Heroin use in the US has spiked over the last few years, with the drug appearing in larger quantities throughout the nation and an increase in overdose deaths.
The Drug Enforcement Administration's National Drug Threat Survey has found a steady increase in the perceived threat of heroin among law-enforcement agencies, rising from 8% of respondents who saw it as the greatest threat in 2007 to 45% who said the same in 2016.
In 2014, there were 10,574 heroin overdose deaths in the US, triple the number in 2010, according to the DEA.
The 2015 National Drug Threat Assessment found that reports of high heroin availability were higher in 2015 than in 2008 for every region of the country. According to the DEA, the Northeast and parts of the Midwest have seen much of increase in heroin-related overdoses, with many cities reporting that those overdoses are more common in the suburbs and other outlying areas.
Reasons for increased use and the rise in heroin-related deaths are many, the DEA notes, including increased supply, increased number of users, inexperienced users, varying purity levels, and the use of toxic additives like fentanyl.
"The heroin market in the United States has been historically divided along the Mississippi River, with western markets using Mexican black tar and brown powder heroin, and eastern markets using white powder (previously Southeast and Southwest Asian, but between 1997 and 2010 almost exclusively South American) heroin," the DEA noted in its 2016 Heroin Threat Assessment, released this summer.
Signs that Mexican producers are turning out white-powder heroin, as well as reports that Mexican traffickers have been gaining sway on East Coast, indicate that Mexican cartels are making a concerted effort to increase their control over the US heroin market.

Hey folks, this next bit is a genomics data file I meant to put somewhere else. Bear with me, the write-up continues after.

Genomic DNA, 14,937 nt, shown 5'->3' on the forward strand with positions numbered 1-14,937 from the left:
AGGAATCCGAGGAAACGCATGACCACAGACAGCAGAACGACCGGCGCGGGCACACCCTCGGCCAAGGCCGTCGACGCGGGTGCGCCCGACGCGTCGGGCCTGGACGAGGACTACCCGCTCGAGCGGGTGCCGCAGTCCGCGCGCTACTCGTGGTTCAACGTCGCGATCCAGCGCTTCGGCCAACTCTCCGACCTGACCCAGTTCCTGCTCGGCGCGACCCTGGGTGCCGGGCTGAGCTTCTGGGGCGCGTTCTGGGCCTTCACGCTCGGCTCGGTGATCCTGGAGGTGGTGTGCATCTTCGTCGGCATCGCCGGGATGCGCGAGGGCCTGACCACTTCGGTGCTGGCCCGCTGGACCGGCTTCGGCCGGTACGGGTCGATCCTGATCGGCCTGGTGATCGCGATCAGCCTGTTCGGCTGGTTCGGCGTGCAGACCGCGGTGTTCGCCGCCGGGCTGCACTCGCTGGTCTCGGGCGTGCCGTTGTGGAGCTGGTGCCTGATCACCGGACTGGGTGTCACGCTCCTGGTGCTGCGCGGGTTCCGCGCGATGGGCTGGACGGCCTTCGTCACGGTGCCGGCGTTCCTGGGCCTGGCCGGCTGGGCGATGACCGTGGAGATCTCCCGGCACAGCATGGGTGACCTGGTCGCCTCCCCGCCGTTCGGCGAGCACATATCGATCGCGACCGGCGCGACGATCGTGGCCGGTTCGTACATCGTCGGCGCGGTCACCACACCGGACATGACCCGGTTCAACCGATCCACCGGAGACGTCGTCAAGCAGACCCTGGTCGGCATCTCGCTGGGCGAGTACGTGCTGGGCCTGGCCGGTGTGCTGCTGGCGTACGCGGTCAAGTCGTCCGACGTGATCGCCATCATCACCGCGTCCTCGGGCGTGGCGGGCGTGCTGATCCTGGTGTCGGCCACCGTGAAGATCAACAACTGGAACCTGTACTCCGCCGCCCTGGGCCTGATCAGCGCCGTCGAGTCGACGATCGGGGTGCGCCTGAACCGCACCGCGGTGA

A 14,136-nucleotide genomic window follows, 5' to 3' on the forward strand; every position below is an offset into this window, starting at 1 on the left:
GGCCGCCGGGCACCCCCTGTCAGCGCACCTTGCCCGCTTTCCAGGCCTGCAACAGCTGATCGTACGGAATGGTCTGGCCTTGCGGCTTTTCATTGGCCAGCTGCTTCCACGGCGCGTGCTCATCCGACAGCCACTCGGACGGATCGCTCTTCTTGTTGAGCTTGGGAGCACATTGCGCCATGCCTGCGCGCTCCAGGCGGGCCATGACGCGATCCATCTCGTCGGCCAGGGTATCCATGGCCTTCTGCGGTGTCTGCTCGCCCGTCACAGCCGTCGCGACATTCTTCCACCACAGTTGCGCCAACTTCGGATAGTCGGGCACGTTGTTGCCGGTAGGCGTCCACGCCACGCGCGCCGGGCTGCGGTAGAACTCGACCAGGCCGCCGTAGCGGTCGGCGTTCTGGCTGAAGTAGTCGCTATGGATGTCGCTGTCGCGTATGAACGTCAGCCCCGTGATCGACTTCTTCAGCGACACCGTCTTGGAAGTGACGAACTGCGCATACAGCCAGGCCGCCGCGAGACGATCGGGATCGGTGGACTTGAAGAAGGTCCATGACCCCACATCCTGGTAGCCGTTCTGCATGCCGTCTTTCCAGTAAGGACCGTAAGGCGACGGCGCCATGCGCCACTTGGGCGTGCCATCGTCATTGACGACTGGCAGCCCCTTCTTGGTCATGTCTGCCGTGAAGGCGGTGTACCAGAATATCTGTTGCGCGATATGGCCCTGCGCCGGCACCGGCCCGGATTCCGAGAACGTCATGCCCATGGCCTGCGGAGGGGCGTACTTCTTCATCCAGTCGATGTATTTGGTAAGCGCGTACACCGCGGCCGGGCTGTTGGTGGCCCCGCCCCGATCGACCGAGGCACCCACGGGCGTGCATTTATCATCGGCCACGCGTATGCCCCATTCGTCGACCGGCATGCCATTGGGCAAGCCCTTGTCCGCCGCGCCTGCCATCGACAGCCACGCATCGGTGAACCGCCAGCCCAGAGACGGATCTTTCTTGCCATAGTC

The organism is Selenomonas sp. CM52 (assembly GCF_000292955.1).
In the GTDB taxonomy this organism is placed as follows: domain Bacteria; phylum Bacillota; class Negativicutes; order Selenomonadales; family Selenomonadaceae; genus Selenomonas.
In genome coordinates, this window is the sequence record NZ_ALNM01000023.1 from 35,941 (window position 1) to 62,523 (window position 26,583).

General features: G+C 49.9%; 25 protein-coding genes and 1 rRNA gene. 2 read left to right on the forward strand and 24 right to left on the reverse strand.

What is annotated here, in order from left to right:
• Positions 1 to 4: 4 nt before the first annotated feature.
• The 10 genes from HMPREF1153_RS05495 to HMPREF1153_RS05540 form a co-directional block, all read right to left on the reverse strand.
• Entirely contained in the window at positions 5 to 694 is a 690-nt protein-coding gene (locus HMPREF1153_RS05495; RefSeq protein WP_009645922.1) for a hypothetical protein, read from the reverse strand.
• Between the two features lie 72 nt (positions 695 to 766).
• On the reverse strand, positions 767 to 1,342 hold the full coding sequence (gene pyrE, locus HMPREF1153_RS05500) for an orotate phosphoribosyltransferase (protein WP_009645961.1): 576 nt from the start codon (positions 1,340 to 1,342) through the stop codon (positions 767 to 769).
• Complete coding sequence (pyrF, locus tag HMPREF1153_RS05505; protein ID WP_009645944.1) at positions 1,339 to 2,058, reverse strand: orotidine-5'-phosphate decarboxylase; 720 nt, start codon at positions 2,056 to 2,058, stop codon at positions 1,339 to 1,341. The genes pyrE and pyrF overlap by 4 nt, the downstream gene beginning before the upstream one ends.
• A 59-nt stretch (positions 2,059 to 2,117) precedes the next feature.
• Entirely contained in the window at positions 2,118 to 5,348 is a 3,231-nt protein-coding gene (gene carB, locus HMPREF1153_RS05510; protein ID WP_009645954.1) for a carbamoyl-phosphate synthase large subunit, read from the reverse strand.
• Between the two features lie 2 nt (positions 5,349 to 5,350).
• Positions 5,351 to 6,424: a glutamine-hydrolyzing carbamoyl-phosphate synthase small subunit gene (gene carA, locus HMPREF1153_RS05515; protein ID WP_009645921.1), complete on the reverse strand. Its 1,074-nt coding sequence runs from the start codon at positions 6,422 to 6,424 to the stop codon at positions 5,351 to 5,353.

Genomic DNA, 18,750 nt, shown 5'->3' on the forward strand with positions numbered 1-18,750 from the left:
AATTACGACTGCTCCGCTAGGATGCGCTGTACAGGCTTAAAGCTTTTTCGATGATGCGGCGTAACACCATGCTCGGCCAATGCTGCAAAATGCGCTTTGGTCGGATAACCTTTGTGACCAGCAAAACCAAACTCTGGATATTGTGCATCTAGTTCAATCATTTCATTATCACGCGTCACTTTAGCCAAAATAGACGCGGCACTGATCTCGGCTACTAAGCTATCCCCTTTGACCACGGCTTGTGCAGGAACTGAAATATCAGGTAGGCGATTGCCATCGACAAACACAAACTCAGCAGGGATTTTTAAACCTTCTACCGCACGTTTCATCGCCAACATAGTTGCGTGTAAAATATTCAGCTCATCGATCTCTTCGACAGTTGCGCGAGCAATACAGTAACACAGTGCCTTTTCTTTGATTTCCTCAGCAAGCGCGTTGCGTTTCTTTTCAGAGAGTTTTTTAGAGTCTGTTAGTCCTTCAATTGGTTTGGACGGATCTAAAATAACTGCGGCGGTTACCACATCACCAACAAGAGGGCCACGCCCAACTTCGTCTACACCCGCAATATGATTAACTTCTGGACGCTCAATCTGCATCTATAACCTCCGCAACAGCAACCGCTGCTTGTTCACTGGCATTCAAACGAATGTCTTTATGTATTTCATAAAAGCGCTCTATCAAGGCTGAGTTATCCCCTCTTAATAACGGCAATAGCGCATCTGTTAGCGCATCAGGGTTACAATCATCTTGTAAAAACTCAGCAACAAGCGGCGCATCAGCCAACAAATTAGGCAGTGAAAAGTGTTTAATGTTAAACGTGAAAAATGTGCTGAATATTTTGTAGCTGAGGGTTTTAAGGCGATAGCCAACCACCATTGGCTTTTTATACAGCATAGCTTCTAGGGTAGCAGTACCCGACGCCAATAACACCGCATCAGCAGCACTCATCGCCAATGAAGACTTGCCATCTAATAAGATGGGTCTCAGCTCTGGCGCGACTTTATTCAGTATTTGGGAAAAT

In doing so, Mexican traffickers have increasingly displaced Colombian traffickers among East Coast drug suppliers.
A DEA spokesman told Insight Crime late last year that Colombians had pulled back from street-level sales.
This would mean Mexican traffickers had supplanted Colombians as the major suppliers of both heroin and cocaine — the flow of Colombian cocaine has increasingly been controlled by "El Chapo" Guzmán's Sinaloa cartel.
As Mexican traffickers grow their share of the US heroin market, the southwest border has become an important transit area.
"More heroin is entering the United States through the Southwest Border; consequently, the western states’ roles as heroin transit areas are increasingly significant," the DEA reported in its heroin threat assessment. "DEA and local law enforcement reporting from several western states indicates heroin is transiting those areas in greater volumes and in larger shipment sizes."
In addition to increasing awareness of heroin use in the US, it has become more and more apparent that two of Mexico's biggest cartels — the Sinaloa cartel and the Jalisco New Generation cartel — are providing the supply and battling each other for the ability to do so.
In its 2015 National Drug Threat Assessment, the DEA recognized the Sinaloa cartel as "the most active supplier" of illicit drugs in the US of the nine major transnational criminal organizations operating in the country.
However, the DEA also noted that the CJNG "by virtue of its growing power continues to expand its trafficking operations to the United States, with law enforcement increasingly reporting CJNG members and associates as sources of supply for drugs in the United States."
The CJNG's growing presence has reportedly put it and the Sinaloa cartel — supposedly former allies — at odds. The Jalisco cartel "is pushing and at times has come into confrontation with the Sinaloa cartel," DEA spokesman Russell K. Baer told news agency EFE.
The Sinaloa cartel and CJNG have reportedly been involved in clashes over drug production and trafficking in Guerrero (a hotbed for heroin production in Mexico), Michoacan, Colima, and Baja California, and Baja California Sur.
These confrontations appear to extend to Jalisco state — the CJNG's home turf and close to the Sinaloa cartel's stomping grounds in Sinaloa state — where at least one of "El Chapo" Guzmán's sons was kidnapped and later released by members of the CJNG.
The kidnapping was taken as a sign that "El Chapo" Guzmán's control over his cartel was slipping — and that the CJNG was taking aim at the leadership of its only real rival left in Mexico.
"'El Chapo' may be in custody and may have been sacked from his leadership but his sons are very involved in the criminal activity of the cartel, " Baer told EFE.
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